Before there was Amy Schumer, Jenny Slate, or Lena Dunham, there was Lily Tomlin: the original badass comedian on the front line of feminism.
Lily stared alongside Dolly Parton in '9 to 5', in Robert Altman’s 'Nashville', with Bette Midler in 'Big Business' and in all of my favourite TV shows – from the 'West Wing' to 'Will & Grace'.
In short: she is one of my great on-screen heroes.
This week she returns to the big screen in indie-hit comedy Grandma – a story about, you guessed it, a grandmother who helps her granddaughter find enough money to have an abortion.
‘She’s a badass so the title of the movie being Grandma is meaningful because it’s not what people will expect,’ she tells me about her character Elle (above), when we talk in a suite at The Soho Hotel a few weeks before the film’s release.
The film treats the subjects of gay love, motherhood, and abortion as a matter of course. It doesn’t make them the issue. Making it not only a tender love story, but also a smart take on womanhood. Everyone should see it.
Here we talk about how to have fun, what love actually feels like, and what Lily was doing at midnight last night.
ELLE: If you could describe yourself in a word, which would you choose?
LILY: Probably lucky. I want to qualify that word but I won’t because it’ll take up too many words! Somewhat lucky, or lucky in some ways. Lucky-ish.
ELLE: What was your earliest memory?
LILY: I was very aware of my mother having gone to the hospital to have my brother. I was about three. I had to stay with my aunt and uncle, who I just hated. He was my father’s brother and he was very mean. I stepped into a wastebasket by a desk in their living room one day and I remember he strapped my legs to the razor strap. He was a mean bastard. I remember when I saw my mum when she came from hospital; she seemed so much taller than when she had left. And she’d brought this baby boy that had a head of hair and a tooth. I ran outside and I was so excited to tell people that I had a baby brother.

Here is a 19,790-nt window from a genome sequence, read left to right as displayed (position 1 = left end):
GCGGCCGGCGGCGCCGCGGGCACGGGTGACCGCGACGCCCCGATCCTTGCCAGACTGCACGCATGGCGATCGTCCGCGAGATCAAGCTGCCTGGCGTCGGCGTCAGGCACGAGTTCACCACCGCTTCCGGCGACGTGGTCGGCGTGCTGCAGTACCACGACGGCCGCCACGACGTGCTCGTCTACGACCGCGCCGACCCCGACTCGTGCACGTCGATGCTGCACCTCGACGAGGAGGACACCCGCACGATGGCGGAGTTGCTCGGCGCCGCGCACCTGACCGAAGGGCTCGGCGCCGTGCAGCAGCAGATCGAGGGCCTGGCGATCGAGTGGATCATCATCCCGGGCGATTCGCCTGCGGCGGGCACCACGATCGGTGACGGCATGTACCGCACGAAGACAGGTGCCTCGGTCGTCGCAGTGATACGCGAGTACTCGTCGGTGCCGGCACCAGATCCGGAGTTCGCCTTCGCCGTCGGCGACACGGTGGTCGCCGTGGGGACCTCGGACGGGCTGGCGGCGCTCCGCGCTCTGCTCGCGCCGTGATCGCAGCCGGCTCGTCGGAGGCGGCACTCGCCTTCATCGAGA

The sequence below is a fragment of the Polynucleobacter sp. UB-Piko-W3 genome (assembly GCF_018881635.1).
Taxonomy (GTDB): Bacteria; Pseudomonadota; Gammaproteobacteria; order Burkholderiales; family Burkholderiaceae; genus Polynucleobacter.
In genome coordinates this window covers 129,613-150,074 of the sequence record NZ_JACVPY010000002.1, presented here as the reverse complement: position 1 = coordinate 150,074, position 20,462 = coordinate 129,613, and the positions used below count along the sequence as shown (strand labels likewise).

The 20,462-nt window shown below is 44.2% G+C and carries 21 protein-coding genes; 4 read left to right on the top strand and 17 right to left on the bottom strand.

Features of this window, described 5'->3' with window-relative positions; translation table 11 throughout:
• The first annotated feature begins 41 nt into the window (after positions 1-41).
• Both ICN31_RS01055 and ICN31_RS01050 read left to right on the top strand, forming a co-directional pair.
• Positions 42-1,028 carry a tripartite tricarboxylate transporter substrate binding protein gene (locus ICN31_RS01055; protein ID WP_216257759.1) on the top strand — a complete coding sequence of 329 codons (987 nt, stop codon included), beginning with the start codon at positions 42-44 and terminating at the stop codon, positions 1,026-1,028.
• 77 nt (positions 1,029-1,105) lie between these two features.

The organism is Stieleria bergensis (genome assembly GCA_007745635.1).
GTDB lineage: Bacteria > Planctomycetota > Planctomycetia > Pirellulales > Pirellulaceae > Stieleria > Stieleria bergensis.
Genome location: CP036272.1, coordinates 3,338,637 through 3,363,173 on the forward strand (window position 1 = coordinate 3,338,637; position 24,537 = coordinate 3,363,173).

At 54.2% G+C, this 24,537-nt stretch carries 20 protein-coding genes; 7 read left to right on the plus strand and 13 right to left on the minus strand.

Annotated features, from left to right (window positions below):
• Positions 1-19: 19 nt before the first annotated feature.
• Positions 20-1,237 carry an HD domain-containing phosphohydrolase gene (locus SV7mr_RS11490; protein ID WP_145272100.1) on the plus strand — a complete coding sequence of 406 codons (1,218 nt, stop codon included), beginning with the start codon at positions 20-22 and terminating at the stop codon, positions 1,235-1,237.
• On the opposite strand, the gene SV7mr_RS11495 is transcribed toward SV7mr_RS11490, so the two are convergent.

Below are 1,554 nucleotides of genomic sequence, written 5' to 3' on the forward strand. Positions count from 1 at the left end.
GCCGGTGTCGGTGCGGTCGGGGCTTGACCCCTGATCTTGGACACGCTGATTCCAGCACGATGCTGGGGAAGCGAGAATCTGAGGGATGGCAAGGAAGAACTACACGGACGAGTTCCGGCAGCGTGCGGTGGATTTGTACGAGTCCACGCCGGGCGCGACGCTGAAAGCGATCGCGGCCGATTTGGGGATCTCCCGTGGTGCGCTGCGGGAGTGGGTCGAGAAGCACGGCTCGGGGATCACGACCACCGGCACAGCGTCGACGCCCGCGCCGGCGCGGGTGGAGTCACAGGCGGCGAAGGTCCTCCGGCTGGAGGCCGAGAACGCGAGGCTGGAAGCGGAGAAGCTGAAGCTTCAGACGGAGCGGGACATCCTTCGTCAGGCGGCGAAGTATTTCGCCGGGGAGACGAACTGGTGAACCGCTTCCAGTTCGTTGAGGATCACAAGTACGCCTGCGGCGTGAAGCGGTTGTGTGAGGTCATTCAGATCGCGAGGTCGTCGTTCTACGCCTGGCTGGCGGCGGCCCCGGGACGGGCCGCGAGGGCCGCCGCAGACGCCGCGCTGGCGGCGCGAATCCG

ELLE: Which book is on your bedside table?
LILY: Gloria Steinem’s book ‘My Life On The Road’. Patti Smith’s ‘M Train’ is also on there.
ELLE: What song puts you in a good mood?
LILY: One of my favourites is [sings] ‘You Try To Make Me Go To Rehab; I Said No, No, No!’
ELLE: Who was the last person you phoned?
LILY: Today that was Jane [Lily's partner Jane Wagner]. It’s hard to catch her at the right time. She calls me back and it’ll be like 12.30am, but I can’t sleep so it’s okay.
ELLE: What is the most expensive thing you’ve bought?
LILY: Some vintage Mexican jewellery. That was kind of expensive, but it’s not gaudy diamonds or anything like that.
ELLE: What would your last meal?
LILY: Oh god! I wish my mum was here. She could cook it. She was very much a homemaker and she collected recipes. She made a lemon icebox pudding, which was loaded with heavy whipping cream. You couldn’t get the coating out of your system for months.
ELLE: At midnight last night, where were you?
LILY: I got to bed at 11.30pm so by 12am I was asleep, but I woke up at 3am again.
ELLE: Do you use social media?
LILY: A little bit. I’m not a big fan. It uses a lot of energy.
ELLE: Is there a trait in yourself that you’d like to get rid of?
LILY: I have a bad temper. I can be irascible. If I don’t like the way things are going I can blow up a little bit. If someone’s not doing his or her job great, I might get fed up with that.
ELLE: How do you have fun?
LILY: I don’t have fun. No fun. I’d have to quit work to really have fun.
ELLE: What’s the most treasured item you own?
LILY: I don’t think I have any treasured items like that. I might have something from my relationship with Jane. An old button that we had made on the street in New York outside Nathan’s hotdogs that’s about 45 years old.
ELLE: Can you describe how love feels?
LILY: When you’re really in love and you’re expressing it or you have it, it feels terribly thrilling. Like you’re on top of the world.
ELLE: Do you have any hidden talents we don’t know about?
LILY: Oh my goodness! I don’t think they’re hidden. I’ve had to search them out and exploit them.
ELLE: Complete this sentence: I would never…
LILY: The first thing that came to mine is: I would never betray myself. But I don’t know if that’s really true. It seems a bit grandiose.
ELLE: What film could you watch on repeat?
LILY: I could be self-serving here and say Grandma. I think it’s an important movie.
Grandma is in cinemas now